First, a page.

She lived through two world wars, Korea and Vietnam. She raised two sons and one grandson. She buried one son and one husband. (no tears were shed when her ex-husband passed). She traveled from Stade, Germany to San Francisco, California all by herself. She slept through some of the 1906 earthquake until her brother ran up the hill and made her leave the flat. She thought it was a thunderstorm. She lived with German guilt most of her adult life because of Hitler. She could not watch a war movie. She was not religious but was spiritual. She slept with a baseball bat next to her bed. She saved rainwater to wash her hair and reused everything until it was no longer usable. She never left a light on and when I stayed with her she fashioned a button to a string fastened to a light switch on the lamp so when I drifted off to sleep the light would go off. She was around for horse drawn carriages and trips to the moon. She took her first airplane ride in her late 70’s. She never drove a car. She could give a cold look like no one else I have ever met- although my mother said my cold look was the same. She loved my father, my brother John and me. She was an independent woman forty years before the movement.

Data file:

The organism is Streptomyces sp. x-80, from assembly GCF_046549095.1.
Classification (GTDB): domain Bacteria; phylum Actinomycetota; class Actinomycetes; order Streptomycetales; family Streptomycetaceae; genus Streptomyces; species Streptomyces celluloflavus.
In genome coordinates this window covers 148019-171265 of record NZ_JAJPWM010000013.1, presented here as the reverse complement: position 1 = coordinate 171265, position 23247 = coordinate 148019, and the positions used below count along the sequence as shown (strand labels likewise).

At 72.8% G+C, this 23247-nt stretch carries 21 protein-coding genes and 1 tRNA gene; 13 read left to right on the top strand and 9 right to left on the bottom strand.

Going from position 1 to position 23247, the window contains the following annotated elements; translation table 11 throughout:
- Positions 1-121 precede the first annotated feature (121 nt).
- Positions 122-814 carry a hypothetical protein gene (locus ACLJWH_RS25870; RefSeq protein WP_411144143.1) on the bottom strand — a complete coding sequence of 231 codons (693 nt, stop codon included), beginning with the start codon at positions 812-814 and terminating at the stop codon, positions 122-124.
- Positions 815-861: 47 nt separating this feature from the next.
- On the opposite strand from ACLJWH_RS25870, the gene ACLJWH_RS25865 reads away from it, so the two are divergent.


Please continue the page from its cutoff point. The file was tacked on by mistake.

I like to think I am like her. The good stuff anyway.

So now, I am searching for what it is she is trying to tell me. Maybe she is just trying to say hello. But I think it’s more. Should I sew? Bake? Plant some potatoes? Should write her stories? I wish I could hear more clearly. Maybe she will tell me in a dream.

Friday, July 3, 2009

How Stupid Are We?

It’s really hard to not be upset with my fellow Americans right now. I think the majority may be morons.